--For the mothers before we learned how to speak

Oh so beautiful, Jane! And the sculptures and quotes are inspiring too.

The patience to 'live the questions' without always needing to know the answers is something I'm still working on....

Between creating "a prayer of beauty" and Jane's poem "we speak to the walkway that calls to the horizon" and the sculptures I just may sit here at work and weep with a knowing i am known here on these pages and not this desk job....thank you, blessings, kisses to Tilly

I'm smitten with the sculptures, like cracked eggs in the landscape, revealing a pattern within - extraordinary. When I read Rilke long, long ago, I didn't know how deeply his advice would root into my soul and become such a part of me that when I now read his words and realize where deep-held beliefs might have been seeded.

Terri--just to say: David, who spoke fluent German, adored Rilke in both the original and the translations, and introduced him to me. Whenever I read (or reread) Rilke, it sits comfortably in my heart.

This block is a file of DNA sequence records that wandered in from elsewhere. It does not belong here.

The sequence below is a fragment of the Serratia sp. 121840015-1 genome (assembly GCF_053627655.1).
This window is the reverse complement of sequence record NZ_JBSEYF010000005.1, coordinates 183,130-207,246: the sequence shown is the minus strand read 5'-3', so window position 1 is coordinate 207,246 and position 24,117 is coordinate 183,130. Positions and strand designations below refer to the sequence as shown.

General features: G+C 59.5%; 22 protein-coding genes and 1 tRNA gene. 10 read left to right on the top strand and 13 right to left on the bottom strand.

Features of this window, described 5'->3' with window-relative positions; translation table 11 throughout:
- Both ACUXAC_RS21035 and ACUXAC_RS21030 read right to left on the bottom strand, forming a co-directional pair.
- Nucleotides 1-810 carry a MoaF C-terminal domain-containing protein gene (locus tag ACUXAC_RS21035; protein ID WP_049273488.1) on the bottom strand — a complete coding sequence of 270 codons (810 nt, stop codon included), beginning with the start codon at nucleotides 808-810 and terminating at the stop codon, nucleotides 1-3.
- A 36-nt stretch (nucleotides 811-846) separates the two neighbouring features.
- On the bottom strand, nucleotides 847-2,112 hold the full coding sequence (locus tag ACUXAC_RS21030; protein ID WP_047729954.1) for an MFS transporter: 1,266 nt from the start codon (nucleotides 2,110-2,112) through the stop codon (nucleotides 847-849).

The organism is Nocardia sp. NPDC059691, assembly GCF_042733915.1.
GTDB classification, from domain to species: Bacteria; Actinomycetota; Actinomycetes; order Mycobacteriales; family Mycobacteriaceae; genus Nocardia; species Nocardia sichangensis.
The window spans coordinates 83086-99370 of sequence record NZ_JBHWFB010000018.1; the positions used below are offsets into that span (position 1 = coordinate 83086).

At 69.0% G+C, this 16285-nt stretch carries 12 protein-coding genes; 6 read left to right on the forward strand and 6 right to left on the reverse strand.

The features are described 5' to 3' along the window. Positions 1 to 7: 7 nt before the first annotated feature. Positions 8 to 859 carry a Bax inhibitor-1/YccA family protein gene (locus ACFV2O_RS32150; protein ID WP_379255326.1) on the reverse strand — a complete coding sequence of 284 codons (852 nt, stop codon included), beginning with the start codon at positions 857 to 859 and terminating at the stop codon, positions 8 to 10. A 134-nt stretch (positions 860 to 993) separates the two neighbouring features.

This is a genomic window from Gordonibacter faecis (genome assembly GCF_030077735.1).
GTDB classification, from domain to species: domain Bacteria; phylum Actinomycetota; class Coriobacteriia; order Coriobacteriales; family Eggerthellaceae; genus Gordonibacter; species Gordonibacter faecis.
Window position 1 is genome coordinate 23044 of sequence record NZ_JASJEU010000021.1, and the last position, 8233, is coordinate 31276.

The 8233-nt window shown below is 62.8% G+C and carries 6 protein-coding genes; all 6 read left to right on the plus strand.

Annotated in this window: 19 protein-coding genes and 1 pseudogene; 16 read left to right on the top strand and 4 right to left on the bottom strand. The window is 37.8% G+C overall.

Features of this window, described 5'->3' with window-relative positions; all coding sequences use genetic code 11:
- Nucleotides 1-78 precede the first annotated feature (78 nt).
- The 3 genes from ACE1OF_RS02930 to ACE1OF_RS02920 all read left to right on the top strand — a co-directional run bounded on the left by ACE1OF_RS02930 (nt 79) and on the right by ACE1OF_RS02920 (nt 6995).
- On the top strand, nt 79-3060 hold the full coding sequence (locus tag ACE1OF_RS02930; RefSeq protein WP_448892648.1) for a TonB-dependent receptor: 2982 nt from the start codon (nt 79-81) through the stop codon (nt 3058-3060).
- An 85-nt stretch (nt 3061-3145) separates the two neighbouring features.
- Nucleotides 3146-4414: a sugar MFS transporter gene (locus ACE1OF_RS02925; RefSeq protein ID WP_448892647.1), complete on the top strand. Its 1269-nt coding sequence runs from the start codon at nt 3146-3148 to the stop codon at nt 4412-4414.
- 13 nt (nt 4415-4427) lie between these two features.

The poem is utterly beautiful, Jane, and moves me deeply. And I'm with you and David on Rilke. His work has been a real touchstone for me over the years.

I thought these would appeal to you in particular, Valerianna, as there's a similarity of spirit with your work. I've been in awe of Peter's for many years now.

Kisses transmitted!

'...if we write out of our humanity, our vulnerable nature, then some chord is struck with a reader and we touch on the page. I know that is why I read, to find those parts of myself in a story that I cannot turn away from.'

Those lines alone have made my day. Thank you.

oh all these words and sculptures are so beautiful & inspiring & brave, thank you!

When I first saw the sculpted stone, I thought: a lovely geode. Then I compared it to all kinds of ancient
tributes to nature and wordless awe. I have a picture of an Oregon petroglyph on a basalt rim on the
on a Columbia River gorge, "Tsagaglala" ( She Who Watches,) It looks a little like this - @. I have it in a
collection of small sacred things, an outline of a leaf in stone, from Fossil, Oregon and a Madonna
shaped bit of driftwood I found at Ocean Beach, here in SF.